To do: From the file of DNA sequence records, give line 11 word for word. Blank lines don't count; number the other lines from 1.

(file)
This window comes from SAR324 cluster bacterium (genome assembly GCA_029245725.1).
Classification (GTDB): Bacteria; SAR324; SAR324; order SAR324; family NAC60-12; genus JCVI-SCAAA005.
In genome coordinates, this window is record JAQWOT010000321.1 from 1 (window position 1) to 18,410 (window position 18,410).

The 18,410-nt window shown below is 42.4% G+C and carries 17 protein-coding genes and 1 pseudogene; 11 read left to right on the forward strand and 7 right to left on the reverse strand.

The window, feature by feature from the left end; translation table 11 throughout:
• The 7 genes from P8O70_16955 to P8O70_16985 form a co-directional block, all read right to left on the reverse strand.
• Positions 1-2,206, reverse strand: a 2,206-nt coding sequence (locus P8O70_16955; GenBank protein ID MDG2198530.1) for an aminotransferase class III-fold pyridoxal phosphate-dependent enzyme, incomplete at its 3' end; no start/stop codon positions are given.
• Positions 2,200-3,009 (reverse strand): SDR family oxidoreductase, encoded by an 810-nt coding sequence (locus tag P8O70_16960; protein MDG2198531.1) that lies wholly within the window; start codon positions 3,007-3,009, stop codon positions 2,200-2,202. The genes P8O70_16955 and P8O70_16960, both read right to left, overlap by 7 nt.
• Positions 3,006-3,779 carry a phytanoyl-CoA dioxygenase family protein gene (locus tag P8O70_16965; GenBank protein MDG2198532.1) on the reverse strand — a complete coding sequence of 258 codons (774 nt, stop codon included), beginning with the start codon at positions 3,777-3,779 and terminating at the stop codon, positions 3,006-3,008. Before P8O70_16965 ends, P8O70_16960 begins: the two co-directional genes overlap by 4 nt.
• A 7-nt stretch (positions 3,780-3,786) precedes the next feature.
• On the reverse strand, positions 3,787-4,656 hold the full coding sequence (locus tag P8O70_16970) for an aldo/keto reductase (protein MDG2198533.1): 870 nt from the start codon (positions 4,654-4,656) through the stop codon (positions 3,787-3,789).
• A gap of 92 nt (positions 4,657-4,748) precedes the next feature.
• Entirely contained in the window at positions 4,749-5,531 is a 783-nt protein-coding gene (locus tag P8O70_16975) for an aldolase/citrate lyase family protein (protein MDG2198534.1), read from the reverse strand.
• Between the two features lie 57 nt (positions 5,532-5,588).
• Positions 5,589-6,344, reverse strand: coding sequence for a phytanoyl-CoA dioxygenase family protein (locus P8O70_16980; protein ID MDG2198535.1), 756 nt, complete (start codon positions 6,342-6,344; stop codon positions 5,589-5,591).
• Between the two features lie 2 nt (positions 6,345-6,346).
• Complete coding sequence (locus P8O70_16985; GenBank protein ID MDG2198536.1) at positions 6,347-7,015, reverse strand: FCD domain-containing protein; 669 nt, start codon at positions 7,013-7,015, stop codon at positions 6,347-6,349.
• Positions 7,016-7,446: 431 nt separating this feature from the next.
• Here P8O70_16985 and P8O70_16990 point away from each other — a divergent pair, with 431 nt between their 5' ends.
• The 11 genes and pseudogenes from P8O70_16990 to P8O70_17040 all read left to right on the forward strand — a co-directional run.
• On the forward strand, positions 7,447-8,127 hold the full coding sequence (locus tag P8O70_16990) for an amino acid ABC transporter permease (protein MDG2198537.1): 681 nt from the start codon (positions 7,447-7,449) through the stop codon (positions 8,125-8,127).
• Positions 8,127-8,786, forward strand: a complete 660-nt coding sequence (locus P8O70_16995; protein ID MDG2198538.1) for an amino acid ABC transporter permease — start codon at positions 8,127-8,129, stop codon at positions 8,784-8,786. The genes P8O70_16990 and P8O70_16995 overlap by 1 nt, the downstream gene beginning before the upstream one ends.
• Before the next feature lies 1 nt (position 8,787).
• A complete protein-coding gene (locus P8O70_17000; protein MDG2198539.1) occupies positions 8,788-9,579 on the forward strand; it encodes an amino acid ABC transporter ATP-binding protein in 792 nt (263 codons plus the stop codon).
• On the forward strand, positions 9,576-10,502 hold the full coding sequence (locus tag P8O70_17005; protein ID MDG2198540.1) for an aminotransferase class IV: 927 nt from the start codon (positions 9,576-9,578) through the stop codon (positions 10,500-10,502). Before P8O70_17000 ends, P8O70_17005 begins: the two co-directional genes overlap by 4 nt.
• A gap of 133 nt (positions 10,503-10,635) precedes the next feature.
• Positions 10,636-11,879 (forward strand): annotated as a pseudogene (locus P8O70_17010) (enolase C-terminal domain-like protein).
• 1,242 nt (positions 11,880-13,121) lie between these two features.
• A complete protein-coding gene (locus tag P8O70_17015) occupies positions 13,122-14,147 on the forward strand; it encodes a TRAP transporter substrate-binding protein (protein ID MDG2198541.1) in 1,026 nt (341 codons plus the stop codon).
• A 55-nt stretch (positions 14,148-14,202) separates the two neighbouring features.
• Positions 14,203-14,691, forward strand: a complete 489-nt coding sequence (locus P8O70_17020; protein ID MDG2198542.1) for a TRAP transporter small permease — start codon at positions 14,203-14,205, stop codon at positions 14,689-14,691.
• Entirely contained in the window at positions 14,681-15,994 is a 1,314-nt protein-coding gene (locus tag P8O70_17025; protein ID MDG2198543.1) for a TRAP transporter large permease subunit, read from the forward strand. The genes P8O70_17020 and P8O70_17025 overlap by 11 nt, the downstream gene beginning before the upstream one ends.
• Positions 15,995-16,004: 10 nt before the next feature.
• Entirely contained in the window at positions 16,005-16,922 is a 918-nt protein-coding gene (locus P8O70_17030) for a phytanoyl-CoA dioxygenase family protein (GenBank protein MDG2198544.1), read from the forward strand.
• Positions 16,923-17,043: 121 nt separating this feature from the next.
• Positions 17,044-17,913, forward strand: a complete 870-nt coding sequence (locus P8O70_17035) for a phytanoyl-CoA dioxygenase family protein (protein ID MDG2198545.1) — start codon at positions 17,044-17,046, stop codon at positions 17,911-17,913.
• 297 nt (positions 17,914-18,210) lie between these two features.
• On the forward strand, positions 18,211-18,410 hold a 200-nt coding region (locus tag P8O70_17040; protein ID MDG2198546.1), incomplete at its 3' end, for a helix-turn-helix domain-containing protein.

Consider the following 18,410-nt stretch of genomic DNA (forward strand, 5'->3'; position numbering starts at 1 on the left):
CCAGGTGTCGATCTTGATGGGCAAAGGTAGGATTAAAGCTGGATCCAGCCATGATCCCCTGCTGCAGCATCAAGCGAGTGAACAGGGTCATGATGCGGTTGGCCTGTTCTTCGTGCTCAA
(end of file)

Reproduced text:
• On the reverse strand, positions 3,787-4,656 hold the full coding sequence (locus tag P8O70_16970) for an aldo/keto reductase (protein MDG2198533.1): 870 nt from the start codon (positions 4,654-4,656) through the stop codon (positions 3,787-3,789).